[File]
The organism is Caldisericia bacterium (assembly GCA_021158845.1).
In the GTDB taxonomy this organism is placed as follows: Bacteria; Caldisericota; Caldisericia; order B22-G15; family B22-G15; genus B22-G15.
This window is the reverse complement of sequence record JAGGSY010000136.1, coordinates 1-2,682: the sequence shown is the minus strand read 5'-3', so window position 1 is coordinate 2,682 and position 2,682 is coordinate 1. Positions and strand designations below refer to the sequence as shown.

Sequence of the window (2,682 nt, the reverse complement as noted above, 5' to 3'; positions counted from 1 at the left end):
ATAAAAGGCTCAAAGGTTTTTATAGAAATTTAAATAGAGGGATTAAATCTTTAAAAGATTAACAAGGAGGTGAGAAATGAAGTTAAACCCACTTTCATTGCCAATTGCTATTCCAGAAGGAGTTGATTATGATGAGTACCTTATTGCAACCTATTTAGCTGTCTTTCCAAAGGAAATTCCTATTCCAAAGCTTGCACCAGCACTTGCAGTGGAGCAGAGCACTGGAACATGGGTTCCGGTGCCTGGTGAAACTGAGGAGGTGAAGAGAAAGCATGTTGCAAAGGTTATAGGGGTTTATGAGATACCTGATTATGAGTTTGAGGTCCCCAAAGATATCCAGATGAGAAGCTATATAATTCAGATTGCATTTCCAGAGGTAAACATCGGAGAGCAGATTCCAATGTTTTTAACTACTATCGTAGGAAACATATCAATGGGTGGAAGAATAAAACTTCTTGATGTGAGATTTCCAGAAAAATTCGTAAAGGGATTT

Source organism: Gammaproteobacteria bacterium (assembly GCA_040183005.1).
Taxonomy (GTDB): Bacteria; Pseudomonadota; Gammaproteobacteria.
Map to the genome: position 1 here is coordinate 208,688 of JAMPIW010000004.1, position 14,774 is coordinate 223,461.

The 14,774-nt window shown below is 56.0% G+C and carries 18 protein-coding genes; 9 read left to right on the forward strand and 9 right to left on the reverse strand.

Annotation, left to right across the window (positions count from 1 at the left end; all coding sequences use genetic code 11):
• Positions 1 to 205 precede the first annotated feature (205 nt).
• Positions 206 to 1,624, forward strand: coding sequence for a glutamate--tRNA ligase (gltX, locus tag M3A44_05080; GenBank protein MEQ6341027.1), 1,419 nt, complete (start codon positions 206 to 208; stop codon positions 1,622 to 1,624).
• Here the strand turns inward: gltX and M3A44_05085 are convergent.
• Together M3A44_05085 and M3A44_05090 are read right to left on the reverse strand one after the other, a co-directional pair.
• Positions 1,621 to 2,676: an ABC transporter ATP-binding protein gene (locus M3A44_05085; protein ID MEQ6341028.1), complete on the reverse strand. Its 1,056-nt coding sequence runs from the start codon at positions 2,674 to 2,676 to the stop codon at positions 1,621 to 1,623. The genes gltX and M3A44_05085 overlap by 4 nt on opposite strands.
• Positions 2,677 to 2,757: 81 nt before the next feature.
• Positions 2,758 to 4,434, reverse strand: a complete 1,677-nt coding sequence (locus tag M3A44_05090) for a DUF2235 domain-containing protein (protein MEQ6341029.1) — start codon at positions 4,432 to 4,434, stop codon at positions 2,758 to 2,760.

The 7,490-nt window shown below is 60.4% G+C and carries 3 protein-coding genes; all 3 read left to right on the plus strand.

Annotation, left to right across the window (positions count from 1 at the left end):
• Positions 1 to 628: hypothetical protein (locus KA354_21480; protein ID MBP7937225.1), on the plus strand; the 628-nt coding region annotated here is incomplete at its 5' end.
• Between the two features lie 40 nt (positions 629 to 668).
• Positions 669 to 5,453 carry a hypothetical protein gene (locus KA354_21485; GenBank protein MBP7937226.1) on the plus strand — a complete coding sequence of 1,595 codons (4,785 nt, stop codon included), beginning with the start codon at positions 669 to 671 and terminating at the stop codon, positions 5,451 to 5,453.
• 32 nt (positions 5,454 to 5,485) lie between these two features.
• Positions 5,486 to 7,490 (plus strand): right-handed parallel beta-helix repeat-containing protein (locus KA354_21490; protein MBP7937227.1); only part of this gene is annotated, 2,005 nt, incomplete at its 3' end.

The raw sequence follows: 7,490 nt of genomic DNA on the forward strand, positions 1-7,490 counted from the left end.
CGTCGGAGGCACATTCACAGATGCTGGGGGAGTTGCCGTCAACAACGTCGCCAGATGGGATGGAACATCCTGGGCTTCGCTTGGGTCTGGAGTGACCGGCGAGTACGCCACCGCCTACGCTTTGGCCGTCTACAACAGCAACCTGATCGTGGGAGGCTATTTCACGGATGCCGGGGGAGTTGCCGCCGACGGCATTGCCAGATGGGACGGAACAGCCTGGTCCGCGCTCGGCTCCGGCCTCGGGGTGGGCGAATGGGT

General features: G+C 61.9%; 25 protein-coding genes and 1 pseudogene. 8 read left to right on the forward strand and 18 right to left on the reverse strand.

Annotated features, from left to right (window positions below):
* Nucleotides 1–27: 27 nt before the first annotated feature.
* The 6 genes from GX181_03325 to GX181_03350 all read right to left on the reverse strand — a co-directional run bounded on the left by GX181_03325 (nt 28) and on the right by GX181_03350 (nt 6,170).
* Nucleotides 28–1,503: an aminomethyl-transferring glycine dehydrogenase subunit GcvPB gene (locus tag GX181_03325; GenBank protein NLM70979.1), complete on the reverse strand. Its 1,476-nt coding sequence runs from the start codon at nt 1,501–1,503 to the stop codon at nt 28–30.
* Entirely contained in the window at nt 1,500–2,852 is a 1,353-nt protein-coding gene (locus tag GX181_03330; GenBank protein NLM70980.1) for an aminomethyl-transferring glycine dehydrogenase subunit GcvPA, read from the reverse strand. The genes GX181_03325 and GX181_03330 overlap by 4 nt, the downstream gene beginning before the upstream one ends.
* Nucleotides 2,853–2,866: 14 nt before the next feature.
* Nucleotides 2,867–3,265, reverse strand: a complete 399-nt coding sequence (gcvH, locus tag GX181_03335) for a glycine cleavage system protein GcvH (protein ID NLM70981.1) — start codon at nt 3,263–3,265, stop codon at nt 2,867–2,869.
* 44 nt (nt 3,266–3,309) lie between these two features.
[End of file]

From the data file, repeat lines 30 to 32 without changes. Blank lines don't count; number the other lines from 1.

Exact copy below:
* The 6 genes from GX181_03325 to GX181_03350 all read right to left on the reverse strand — a co-directional run bounded on the left by GX181_03325 (nt 28) and on the right by GX181_03350 (nt 6,170).
* Nucleotides 28–1,503: an aminomethyl-transferring glycine dehydrogenase subunit GcvPB gene (locus tag GX181_03325; GenBank protein NLM70979.1), complete on the reverse strand. Its 1,476-nt coding sequence runs from the start codon at nt 1,501–1,503 to the stop codon at nt 28–30.
* Entirely contained in the window at nt 1,500–2,852 is a 1,353-nt protein-coding gene (locus tag GX181_03330; GenBank protein NLM70980.1) for an aminomethyl-transferring glycine dehydrogenase subunit GcvPA, read from the reverse strand. The genes GX181_03325 and GX181_03330 overlap by 4 nt, the downstream gene beginning before the upstream one ends.